Redwane Hajaoui, an IS terrorist from the city of Verviers, also known as Abu Khalid al-Maghribi

The other two Belgian fighters who Hashim has recognized, are Azzedine El Khadaabia from Brussels and Redwane Hajaoui from Verviers. Both of them were also named already in possible terrorist plots, reinforcing the suspicion that IS has organized its plots against the West from within Mosul. Last year, we revealed how a former IS member told us that Tarik Jadaoun was groomed as “a new Abdelhamid Abaaoud” — referring to the terrorist from Molenbeek who acted as a coordinator for the Paris attacks. In August, we also wrote about a Belgian fighter ready to commit a suicide attack, his final message videotaped already. That guy was El Khadaabia. “He was still alive and present in Mosul in November of last year”, Hashim now says.

Azzedine El Khadaabia, an IS terrorist from Brussels named already in a suicide attack plot, also known as Abu Isleym al-Belgiki

About the future of Mosul, Hashim is not optimistic yet. “IS may be almost defeated, but that doesn’t take away the threat”, he says. “The terrorists will probably resort to their old tactics of bomb attacks, murders and maybe even drone attacks. Moreover, the anger against the regime is still widespread enough to guarantee them new supporters. That is not only the case in Iraq, by the way. All over the world, you can find Muslims who truly believe that everyone else is plotting against them, even moderate ones. That makes them vulnerable for extremist thoughts, which can’t be eradicated with military means. On the contrary. IS doesn’t need a territory, since its most important territory is in people’s minds.”


Abaaoud accomplice threatens policeman from Verviers

The Belgian top terrorist Abdelhamid Abaaoud may be dead, but that doesn’t stop the threats from within his entourage. The latest one is aimed at a cop in Verviers — the Belgian town where two Islamic State terrorists were killed last year — and coming from a man who was in touch with Fabien Clain, possibly one of the true architects behind the Paris attacks.

Picture of Belgian IS terrorist Tarik Jadaoun, posted on his Facebook account in January, 2016

Picture of Belgian IS terrorist Tarik Jadaoun, posted on his Facebook account in January, 2016

“If I see a head like yours, I would like to grab my kalashnikov.” That’s how Islamic State terrorist Tarik Jadaoun commented on the picture of a uniformed policeman that he posted on his Facebook account early this week. The officer — whom we do not name for security reasons — has several things in common with the jihadi who left for Syria in the spring of 2014.

Both are from Verviers, the town in eastern Belgium where early last year a major terrorist plot was foiled by a police raid that left two terrorists dead. Both have their roots in Morocco, while the Facebook image of the policeman that Jadaoun posted, mentions four mutual friends. It has to be stressed that most of Jadaoun’s connections looked like old friends from Verviers without any semblance of extremist views.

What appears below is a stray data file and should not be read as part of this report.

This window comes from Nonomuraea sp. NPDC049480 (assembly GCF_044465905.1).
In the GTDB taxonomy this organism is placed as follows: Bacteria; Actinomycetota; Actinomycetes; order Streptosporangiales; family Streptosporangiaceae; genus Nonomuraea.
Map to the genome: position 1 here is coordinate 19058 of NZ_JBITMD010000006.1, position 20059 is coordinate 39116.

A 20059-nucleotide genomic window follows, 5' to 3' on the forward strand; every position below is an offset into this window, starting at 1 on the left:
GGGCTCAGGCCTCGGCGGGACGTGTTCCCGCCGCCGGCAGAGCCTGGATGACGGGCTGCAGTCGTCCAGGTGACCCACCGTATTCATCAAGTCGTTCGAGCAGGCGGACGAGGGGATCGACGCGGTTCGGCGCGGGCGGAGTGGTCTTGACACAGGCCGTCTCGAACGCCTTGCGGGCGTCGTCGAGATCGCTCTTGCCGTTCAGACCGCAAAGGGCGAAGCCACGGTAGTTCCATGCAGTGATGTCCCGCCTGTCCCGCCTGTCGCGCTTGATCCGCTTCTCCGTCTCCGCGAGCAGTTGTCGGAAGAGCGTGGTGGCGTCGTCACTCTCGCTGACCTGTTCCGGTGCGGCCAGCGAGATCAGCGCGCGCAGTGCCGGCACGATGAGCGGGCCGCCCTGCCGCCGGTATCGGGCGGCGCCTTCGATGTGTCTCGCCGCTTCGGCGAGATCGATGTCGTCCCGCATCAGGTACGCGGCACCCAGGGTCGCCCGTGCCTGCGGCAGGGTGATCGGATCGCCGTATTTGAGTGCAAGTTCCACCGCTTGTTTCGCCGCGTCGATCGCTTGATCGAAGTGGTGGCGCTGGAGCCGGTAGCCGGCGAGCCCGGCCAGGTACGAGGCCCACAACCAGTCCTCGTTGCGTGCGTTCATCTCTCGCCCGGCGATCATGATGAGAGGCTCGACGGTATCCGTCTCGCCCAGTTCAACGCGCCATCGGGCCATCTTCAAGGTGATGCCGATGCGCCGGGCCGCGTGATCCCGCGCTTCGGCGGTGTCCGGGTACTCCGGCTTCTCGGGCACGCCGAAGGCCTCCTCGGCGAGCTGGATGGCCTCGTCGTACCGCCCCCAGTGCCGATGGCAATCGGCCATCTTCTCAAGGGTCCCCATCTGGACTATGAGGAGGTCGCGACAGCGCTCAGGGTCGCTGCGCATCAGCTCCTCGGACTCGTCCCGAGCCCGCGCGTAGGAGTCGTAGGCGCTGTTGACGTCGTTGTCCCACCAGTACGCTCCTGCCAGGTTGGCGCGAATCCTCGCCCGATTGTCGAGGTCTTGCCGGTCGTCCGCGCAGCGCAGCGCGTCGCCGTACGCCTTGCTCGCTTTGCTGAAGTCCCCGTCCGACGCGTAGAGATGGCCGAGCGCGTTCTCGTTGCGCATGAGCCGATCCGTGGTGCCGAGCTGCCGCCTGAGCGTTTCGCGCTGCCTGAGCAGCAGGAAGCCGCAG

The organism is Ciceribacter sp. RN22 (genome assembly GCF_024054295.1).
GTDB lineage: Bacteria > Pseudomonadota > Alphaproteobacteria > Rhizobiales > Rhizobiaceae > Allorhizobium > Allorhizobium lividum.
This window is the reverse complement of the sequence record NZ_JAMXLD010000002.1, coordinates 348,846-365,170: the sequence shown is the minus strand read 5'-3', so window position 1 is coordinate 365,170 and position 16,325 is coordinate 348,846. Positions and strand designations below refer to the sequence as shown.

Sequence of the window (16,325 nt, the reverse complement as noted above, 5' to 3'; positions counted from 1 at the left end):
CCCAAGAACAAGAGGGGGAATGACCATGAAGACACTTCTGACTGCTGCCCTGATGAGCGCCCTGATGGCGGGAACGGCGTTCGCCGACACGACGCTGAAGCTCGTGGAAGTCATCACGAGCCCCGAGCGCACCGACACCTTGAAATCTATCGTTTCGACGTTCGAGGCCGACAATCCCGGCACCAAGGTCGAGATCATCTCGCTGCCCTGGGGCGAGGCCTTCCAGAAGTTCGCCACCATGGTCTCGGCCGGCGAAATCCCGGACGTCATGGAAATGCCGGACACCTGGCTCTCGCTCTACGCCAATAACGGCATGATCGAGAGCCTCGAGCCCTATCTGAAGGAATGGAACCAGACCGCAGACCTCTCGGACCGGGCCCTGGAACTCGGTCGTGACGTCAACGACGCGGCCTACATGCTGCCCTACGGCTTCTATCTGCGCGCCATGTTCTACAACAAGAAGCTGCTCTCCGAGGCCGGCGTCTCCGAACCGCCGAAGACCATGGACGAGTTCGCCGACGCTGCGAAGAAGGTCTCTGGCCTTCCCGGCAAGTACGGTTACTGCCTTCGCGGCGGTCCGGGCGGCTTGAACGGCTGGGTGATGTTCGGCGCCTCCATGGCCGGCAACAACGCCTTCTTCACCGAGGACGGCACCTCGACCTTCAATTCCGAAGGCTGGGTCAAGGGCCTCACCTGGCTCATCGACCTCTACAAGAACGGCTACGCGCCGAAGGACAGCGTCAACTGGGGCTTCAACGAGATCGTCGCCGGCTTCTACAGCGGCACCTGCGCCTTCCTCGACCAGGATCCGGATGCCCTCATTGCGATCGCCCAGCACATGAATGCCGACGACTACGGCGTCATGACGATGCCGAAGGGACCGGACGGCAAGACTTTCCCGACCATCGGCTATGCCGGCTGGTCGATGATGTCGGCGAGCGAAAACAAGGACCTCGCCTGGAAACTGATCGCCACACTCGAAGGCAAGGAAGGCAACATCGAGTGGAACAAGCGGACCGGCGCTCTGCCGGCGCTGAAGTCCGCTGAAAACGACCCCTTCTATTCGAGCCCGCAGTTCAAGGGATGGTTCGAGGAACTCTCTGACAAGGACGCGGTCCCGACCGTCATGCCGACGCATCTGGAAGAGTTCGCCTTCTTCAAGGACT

When asked, the policeman stated that he knew about the threat and that relevant authorities were dealing with it. He denied any personal acquaintance with Jadaoun. He also asked not to publish anything about the threat — a request we have honored until the Belgian newspaper L’Avenir broke the news in its Thursday’s edition. It mentioned that the policeman gets special protection as a result of the threat.

Tarik Jadaoun — also known as ‘Abou Hamza al-Belgiki’ and ‘Abou Abbas al-Belgiki’ — is a notorious Belgian within IS. After the raid in Verviers, he was named as one of the dead by several sources, including a prominent Twitter supporter of the terrorist group. The news that he had died, turned out to be false. Until today, it even isn’t clear whether Jadaoun had anything to do with the plot. But he is certainly connected to the entourage of Abdelhamid Abaaoud, the well-known protagonist.

On Facebook, he befriended the Frenchman Fabien Clain, a veteran of jihadist activity who left for Syria himself and could be heard in the audio message with which IS has claimed the Paris attacks. Several sources have pointed already to Clain as one of the possible masterminds. Jadaoun was also mentioned in a recent article of the French daily Le Monde as one of the very first extremist friends of Reda Hame, a French recruit of Abaaoud sent back to Europe last summer already in order to commit a terrorist attack.

Jadaoun himself has repeatedly made clear that he is willing to shed blood in the West. “If I ever come back to Belgium, it will be armed”, he wrote on Facebook in the fall of 2014 already. “I will get even with the devil’s worshippers in the name of Allah.” In March of last year, he vowed that IS will destroy his former home country. “We have brothers anywhere, only waiting for an order to attack”, he told a French journalist.

In a video that appeared on Jadaoun’s Facebook page shortly before it was suspended this week, he named Mosul as his current place of residence.